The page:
Collecting my girls or dropping them back at my ex’s house was emotionally very difficult for me, especially in the first few months after our separation.
As I drove to collect them, there was always a fear that they wouldn’t want to see me, or they would only come reluctantly. Those fears were mostly unfounded, but my separation and divorce was acrimonious and my ex and her family, shall we say, certainly didn’t make the process an easy one!
When I dropped them back at my ex’s, the feeling was totally different, but no less distressing. The drive back, although only short, seemed to last for an eternity, and often very little was said by either me or my girls.
Those days were over a decade ago now, but as I look back, I still feel that same sense of emptiness and sadness deep inside… it’s almost as though I’m stepping back in time.
Thankfully, those days are long-gone for me, but there are a few things I tried to make things better, and easier and other things I wish I’d thought more carefully about. Of course, in the midst of everything else going on, it’s often difficult to think straight, so we don’t always make the best decisions.
So here are some Do’s and Don’ts
First of all, some things to do:
Come to an agreement where your kids are always dropped off, rather than them being collected. This will definitely be beneficial for the kids and also for both parents. It shares the responsibility of getting your kids to where they should be… your ex drops them off at your house, and you drop them off at hers. It means you’ll never arrive in the middle of your kids doing something they don’t want to leave or at an awkward time for your ex… or for you.
Find something positive to do when you drop your kids back. Play some of their favourite music, give them a favourite snack or maybe play a game, if your kids are young.
Agree on a window of time when kids will be dropped off. This means kids can finish off what they’re doing, rather than being rushed out of the door, so they’ll be more relaxed when they arrive. (Obviously, there may be occasions when you’re going out somewhere for a certain time, but most of the time, an exact time isn’t necessary and just builds pressure and arguments if someone’s just a few minutes late.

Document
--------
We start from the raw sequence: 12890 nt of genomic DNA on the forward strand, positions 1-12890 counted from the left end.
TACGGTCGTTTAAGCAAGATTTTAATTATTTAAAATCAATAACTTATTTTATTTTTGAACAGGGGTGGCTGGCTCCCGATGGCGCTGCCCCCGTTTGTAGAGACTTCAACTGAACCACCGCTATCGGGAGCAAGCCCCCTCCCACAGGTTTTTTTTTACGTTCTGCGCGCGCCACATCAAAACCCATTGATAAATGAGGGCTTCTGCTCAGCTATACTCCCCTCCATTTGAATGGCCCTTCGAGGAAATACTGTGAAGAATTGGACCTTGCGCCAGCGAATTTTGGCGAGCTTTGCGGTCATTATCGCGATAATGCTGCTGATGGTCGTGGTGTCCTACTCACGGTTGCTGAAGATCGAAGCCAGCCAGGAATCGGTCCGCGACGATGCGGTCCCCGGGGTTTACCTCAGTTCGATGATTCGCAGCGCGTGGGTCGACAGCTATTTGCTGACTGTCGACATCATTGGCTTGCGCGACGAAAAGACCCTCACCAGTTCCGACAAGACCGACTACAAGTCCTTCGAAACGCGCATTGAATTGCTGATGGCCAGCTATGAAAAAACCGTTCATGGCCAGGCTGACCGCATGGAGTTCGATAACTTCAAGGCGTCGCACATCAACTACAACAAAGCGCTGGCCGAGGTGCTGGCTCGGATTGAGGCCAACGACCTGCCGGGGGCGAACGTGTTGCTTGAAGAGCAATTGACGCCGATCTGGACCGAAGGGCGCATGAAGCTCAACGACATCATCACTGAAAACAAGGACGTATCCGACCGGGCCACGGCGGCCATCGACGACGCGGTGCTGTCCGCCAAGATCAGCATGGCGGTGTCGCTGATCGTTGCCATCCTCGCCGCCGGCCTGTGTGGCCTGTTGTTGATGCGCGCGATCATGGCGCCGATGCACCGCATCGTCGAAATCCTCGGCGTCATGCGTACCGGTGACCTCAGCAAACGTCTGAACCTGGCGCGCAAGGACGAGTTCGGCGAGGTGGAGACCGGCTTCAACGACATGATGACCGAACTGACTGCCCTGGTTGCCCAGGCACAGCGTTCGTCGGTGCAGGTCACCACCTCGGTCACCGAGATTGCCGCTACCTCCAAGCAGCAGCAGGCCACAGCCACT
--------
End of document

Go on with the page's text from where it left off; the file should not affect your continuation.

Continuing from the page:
If you’re having the kids in midweek, arrange to collect them from school. That way, it’s totally in your control.
If you’re able to talk politely to each other, then make a point of having a discussion. It’ll be great for your kids to see that and, if you keep to the facts and simply pass on information, you should be able to avoid an argument.
If you’re not on good terms, simply pass on a notebook with anything important that needs to be said.
Do whatever it takes to avoid an argument… for the sake of your kids!
Smile! It’ll make you feel better and it’ll make your kids feel happier and more relaxed. I know you won’t always feel like smiling, but believe me, it will work wonders for everyone.
If you’re dropping off, make sure you bring everything with you that your kids need and put things in bags so you don’t need to hang around too long, especially if you and your ex aren’t getting on well.
And a few things not to do:
Don’t get your kids to act as a go-between, by sending messages with them. They don’t need the added pressure of having to remember stuff! So, make sure you pass on any information, messages, meeting times etc either verbally or in writing.
Don’t do anything that shows your ex in a bad light, either whilst you have your kids or when you’re dropping them off. Although it’s hard to accept at times, you’re in this together. Parenting is still a joint effort and setting your ex up to fail, means your kids will suffer… and ultimately, so will you.
Don’t tell your kids you’ll be lonely or sad without them. The last thing they need is to be worrying about you when they can do nothing about it. It goes without saying, you’ll miss them, so be positive and do what’s best for them at all times.
Don’t prevent your kids seeing their mum or do anything that will damage their relationship with her. In fact, you should go the other way and positively encourage a good relationship with her. In the long-term, this will massively benefit your relationship with your kids… and your ex. Kids need to have a good relationship with both parents and it’s the responsibility of both of you to ensure that happens. It doesn’t matter what your ex is doing, you must see the bigger picture and do what’s right for your kids.
Of course, every family’s different and dropping kids off can start off as a nightmare! One thing’s for sure though, it will get better with time, but you will have to work at it. The important things is to keep trying and if something isn’t working, adapt and try something else.
Let me know how you’re getting on…
And, if you have any thoughts of your own, please let me know so I can pass on the information to other divorced dads.
After all, we’re in this together, aren’t we?
Until next time…
On a Mission to Help Divorced Dads Find a Way to Excel